It’s these kinds of beliefs and and thinking that reveal the wilful ignorance and lack of compassion and humanity of organised, traditional religion. It doesn’t recognise healthy sexuality as a fluid spectrum or as a biological imperative. Far better to rely on a dodgy set of scriptures for guidance. God help the LGBT community.

And finally, the Tory goverment can’t help reverting to type. The nasty party abandons it’s commitment to unaccompanied refugee and migrant minors. Such a good idea to let them fend for themselves. I read a comment that the tabloids relinquished their support for the policy after pictures of teenagers benefiting from this programme were published last year appearing to show some of them as looking like young men. So it’s justified, then!

 

A bit of running and a London jaunt

16300266_10155165522616159_3474221225948740154_o

Here I am, scything through the opposition and seconds away from passing the finishing line in a blur of speed at Cambridge parkrun..Unfortunately another 170 runners did their own bit of scything and got there before me. Still, I still think 171st has got a certain ring to it. I’m getting over a cold at this point but this 5k felt okay.

dsc_0924

dsc_0966

We went to Londinium on Sunday and caught part of the Cancer Research Winter Run 10k (through closed roads in central London). Very good natured run and 16,500 taking part. We’ll consider doing it next year.

We walked alongside the runners until St Pauls and then ventured off the beaten track.

dsc_0988                     dsc_0999

dsc_1003
dsc_1009

dsc_1012

dsc_1008

The old YHA building, second down from the top, is less than a 30 seconds walk from St. Pauls Cathedral. Very good value if you’re happy with YHA accommodation (£99 a night in a room sleeping 4).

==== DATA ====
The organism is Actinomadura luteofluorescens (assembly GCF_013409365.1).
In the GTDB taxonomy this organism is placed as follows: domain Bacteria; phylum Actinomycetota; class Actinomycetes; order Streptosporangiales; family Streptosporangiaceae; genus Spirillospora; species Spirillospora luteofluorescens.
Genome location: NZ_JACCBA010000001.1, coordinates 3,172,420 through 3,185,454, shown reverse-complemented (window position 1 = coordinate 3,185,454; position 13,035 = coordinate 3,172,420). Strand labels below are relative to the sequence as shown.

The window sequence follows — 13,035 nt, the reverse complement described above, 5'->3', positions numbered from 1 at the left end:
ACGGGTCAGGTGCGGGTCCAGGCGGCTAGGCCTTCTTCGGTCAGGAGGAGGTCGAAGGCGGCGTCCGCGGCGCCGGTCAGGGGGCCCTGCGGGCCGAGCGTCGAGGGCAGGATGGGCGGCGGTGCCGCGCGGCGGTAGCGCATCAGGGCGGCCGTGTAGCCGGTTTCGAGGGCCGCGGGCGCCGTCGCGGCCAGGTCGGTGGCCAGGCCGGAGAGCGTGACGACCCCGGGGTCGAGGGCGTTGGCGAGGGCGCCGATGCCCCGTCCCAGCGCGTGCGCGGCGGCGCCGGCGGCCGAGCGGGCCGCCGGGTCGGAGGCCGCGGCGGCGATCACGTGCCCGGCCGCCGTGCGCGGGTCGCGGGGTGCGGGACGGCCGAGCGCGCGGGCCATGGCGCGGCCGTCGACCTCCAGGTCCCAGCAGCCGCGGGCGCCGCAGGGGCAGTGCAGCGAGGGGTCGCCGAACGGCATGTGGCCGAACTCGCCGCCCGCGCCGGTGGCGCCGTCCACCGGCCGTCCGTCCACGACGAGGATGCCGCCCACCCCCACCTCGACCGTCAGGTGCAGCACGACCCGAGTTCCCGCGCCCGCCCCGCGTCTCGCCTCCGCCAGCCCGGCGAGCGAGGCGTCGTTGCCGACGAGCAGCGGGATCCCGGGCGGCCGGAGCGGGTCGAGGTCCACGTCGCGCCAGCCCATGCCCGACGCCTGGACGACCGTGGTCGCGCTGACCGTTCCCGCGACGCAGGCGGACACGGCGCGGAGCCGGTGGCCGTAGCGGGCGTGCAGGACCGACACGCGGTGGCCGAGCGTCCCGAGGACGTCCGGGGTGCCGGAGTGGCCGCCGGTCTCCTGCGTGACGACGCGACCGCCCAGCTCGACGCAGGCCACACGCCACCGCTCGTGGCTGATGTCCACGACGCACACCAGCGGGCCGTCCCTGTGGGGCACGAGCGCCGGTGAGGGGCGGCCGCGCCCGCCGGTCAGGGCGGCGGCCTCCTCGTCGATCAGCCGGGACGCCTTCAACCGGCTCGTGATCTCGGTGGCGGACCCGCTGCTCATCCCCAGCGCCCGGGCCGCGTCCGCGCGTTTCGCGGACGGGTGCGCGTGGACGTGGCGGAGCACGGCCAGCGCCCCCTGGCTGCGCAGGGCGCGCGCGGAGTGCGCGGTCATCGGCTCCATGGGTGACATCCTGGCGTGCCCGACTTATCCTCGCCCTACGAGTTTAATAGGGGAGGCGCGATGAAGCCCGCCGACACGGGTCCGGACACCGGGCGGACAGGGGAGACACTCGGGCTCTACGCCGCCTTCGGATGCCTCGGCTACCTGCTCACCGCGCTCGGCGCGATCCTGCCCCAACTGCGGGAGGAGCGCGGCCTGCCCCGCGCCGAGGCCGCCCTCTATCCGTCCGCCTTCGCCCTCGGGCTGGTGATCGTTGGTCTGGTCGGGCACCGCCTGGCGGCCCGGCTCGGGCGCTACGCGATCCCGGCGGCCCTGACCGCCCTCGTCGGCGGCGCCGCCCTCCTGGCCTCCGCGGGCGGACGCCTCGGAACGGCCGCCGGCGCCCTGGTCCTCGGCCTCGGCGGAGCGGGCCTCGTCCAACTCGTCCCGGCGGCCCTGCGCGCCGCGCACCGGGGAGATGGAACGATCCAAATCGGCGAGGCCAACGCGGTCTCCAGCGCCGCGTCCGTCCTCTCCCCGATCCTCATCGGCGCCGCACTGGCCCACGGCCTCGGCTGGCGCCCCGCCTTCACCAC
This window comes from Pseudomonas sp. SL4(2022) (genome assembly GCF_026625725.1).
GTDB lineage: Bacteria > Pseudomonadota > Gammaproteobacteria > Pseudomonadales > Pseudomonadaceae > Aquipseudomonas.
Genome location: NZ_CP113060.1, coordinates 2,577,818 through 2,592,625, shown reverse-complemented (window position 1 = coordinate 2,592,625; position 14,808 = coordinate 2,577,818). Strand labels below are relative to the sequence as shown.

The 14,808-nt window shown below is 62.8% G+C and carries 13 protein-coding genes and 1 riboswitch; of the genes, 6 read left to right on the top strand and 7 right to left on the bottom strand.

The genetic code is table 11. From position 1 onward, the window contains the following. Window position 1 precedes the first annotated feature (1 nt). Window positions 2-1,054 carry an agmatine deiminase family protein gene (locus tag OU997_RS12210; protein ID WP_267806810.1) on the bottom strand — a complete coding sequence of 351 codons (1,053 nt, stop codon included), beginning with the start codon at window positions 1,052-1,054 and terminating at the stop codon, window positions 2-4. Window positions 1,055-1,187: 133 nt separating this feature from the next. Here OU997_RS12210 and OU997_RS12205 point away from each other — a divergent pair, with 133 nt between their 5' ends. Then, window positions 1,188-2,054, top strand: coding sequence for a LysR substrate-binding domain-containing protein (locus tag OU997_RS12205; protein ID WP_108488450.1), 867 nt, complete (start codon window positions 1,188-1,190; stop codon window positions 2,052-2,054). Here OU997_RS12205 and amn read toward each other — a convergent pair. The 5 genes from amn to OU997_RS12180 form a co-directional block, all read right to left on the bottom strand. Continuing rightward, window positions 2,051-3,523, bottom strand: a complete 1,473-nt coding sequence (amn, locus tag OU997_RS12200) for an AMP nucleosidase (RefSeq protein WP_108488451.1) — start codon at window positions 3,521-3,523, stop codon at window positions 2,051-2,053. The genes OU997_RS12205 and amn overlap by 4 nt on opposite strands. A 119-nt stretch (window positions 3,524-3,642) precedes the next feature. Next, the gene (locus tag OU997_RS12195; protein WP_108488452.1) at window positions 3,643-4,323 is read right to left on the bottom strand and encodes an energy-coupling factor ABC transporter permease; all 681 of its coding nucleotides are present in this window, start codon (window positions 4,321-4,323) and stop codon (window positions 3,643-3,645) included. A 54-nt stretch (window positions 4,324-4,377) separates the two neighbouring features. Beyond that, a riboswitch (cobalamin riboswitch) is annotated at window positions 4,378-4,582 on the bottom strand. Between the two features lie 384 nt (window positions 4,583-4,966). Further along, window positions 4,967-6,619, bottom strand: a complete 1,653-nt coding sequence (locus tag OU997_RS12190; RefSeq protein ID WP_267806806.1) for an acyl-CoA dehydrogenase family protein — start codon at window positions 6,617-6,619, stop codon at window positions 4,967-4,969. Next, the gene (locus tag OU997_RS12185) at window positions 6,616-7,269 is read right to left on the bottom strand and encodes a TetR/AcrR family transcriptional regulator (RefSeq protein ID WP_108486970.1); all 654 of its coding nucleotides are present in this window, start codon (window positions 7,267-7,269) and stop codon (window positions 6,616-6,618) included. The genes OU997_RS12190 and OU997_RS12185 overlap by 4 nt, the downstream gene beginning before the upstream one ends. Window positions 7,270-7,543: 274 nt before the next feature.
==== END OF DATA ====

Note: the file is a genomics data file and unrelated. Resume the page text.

These narrow streets and alleys are just situated a few metres away from St. Pauls Cathedral and were deserted.

The building below is 2 Temple Place WC2R 3BD twotempleplace.org. It’s open to the public at present because they have an exhibition ,Sussex Modernism – Retreat and Rebellion. Eric Gill sculptures, Bloomsbury group stuff and Salvador Dali’s  Mae West lips sofa.

This late Victorian mansion was built in 1895 for William Waldorf Astor, allegedly the richest man in the world at that time. It’s administered by the Bulldog Trust and is used as a prestigous venue for corporate and private entertaining. It’s well worth visiting this building when it’s open to the public (ie now) and if you go to the website  virtual tour you can see the beautiful interior. Entry and the exhibition is free. You don’t even have to prove you’re a paid up Tory or wave a copy of the Telegraph to get in.

dsc_1047

After we left 2 Temple Place, the next stop was the Tate Modern.

The Tate Modern Gallery, which was officially opened by The Queen. The multi-million pound gallery is the largest modern art exhibition site in the world and was formerly the Bankside Power station in London (Yui Mok)

This converted power station on the bank of the river Thames is a wonderful space. We’ve now got membership to the Tate modern and the other Tate galleries. It’s a real privilege.

img-20170208-wa0001

Here’s me talking to my cool bag and about to eat my packed lunch in a deserted family room in the bowels of the building. I can’t get better than this!

The Tate was really fun on various levels. More about this in the next blog.